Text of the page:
Scottish government unveils extra GP training posts

The Scottish government has set out plans for an extra 85 training posts that will focus on encouraging medical students and experienced health professionals into general practice.

The extra places will be rolled out at three Scottish universities over the next two financial years as part of the Scottish government's drive to increase GP numbers by 800 by 2027.

The RCGP has backed the move, but warns that by 2021 Scotland faces a shortfall of more than 800 GPs. Earlier this year, official NHS data revealed that one in every 18 shifts in general practice in Scotland are unfilled, with GPs increasingly forced to work longer hours to cover the gaps.

Under plans to train more doctors, the Scottish government will increase total places at medical schools to 1,038 by 2020/21, up 22% from 2015/16.

The 85 posts being rolled out will be split between Aberdeen, Edinburgh and Glasgow universities, with 60 to begin in 2019/20 and 25 more in 2020/21. The initial 60 posts will give medical students extra exposure and work experience in general practice, while the later posts will offer non-medical health professionals the change to switch to train as doctors.

GP workforce

Scottish health secretary Shona Robison said: 'The innovative proposals from Aberdeen, Edinburgh and Glasgow universities will see 85 new places to specifically promote general practice as a long-term career for young doctors, and allow experienced healthcare professionals who may be interested in becoming doctors to enter medicine.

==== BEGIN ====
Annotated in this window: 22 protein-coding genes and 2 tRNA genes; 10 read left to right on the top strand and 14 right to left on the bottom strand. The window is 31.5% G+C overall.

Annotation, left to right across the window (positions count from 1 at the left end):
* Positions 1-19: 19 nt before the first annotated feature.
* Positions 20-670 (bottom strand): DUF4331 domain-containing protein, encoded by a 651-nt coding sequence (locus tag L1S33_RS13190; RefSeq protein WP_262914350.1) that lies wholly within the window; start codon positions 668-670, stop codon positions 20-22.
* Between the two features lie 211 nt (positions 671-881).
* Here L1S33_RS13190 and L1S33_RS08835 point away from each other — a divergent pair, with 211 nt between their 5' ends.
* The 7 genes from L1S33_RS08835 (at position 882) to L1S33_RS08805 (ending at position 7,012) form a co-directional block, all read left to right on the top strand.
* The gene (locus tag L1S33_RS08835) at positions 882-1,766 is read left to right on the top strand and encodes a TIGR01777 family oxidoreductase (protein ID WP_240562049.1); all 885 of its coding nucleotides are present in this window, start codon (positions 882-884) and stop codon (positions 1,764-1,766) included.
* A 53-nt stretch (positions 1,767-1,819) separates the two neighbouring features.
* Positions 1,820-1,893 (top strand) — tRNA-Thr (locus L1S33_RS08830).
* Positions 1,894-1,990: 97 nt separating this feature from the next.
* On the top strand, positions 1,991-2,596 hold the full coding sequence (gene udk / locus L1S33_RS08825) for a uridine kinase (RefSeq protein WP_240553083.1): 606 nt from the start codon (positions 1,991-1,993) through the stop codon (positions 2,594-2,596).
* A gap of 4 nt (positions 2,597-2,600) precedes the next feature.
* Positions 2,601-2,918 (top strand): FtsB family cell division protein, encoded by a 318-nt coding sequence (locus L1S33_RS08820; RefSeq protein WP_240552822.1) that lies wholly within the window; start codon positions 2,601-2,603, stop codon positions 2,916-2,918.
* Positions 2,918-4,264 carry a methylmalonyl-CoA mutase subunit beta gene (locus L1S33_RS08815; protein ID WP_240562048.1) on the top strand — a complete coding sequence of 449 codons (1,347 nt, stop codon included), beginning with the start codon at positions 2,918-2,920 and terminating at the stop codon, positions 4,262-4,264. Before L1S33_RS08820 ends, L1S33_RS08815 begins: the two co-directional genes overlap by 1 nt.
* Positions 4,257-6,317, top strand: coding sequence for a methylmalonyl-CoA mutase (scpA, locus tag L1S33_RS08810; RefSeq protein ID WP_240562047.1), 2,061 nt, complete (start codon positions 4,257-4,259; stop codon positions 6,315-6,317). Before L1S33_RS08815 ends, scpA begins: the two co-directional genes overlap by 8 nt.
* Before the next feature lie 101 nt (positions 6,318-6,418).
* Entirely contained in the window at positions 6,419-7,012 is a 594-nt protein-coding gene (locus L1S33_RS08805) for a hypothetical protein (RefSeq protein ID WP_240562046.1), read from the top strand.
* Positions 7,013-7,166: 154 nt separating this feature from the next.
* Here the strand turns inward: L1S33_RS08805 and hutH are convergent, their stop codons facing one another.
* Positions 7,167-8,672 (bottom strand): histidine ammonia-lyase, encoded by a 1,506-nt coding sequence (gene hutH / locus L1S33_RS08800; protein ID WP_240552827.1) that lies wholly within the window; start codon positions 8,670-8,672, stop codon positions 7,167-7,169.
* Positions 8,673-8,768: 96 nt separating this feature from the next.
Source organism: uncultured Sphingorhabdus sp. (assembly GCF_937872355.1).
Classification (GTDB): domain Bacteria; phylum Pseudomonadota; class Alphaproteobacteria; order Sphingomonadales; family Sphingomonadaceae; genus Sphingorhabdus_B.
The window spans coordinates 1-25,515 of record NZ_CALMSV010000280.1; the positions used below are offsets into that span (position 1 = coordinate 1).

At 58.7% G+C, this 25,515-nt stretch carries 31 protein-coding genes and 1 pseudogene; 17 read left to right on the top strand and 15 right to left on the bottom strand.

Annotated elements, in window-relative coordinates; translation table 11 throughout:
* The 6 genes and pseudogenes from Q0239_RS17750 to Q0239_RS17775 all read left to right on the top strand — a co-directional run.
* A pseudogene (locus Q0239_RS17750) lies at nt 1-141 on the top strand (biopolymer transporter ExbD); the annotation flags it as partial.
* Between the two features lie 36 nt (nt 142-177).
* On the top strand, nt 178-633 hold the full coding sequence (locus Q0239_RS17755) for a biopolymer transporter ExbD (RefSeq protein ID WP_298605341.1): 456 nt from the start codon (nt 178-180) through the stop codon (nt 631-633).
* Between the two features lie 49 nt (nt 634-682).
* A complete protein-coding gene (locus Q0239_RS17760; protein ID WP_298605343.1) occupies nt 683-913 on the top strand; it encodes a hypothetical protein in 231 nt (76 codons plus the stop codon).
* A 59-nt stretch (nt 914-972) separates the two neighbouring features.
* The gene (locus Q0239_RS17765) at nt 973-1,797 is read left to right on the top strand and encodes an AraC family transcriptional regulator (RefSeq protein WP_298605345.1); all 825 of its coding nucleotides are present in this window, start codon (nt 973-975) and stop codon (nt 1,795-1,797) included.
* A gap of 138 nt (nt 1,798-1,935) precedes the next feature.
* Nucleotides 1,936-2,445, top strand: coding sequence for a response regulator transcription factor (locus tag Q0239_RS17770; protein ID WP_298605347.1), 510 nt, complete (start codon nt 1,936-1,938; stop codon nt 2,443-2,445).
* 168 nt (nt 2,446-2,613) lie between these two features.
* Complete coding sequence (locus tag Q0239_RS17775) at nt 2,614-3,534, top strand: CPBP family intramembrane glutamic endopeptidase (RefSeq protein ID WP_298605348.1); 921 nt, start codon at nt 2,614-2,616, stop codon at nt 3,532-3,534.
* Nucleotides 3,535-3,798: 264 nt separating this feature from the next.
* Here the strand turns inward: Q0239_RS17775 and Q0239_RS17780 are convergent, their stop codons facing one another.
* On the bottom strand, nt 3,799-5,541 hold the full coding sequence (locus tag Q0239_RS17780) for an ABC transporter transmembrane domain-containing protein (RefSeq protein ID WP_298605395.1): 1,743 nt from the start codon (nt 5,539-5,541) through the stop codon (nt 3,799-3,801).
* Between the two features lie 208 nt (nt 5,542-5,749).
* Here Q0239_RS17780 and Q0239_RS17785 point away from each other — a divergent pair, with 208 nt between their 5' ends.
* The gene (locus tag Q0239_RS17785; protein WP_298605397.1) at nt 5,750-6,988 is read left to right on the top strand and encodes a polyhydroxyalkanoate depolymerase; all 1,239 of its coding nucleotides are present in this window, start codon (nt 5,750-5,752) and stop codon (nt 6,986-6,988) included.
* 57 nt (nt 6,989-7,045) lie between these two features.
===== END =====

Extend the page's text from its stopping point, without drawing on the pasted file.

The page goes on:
'While our new GP contract will make general practice a more attractive career by cutting workloads and giving doctors more time with patients, these new medical places are a further step we are taking to train and retain more family doctors in Scotland."

RCGP Scotland deputy chair (policy)Dr Alasdair Forbes said: ‘RCGP Scotland welcomes these additional medical student places towards general practice. Previous research has shown that Scottish domiciled students are more likely to stay here once they graduate and so we hope these initiatives provide impetus to Scottish based applicants. GP tutors are excellent role models and we are confident that increased exposure to and experience of general practice will help these students appreciate what a rewarding and interesting career general practice is.’

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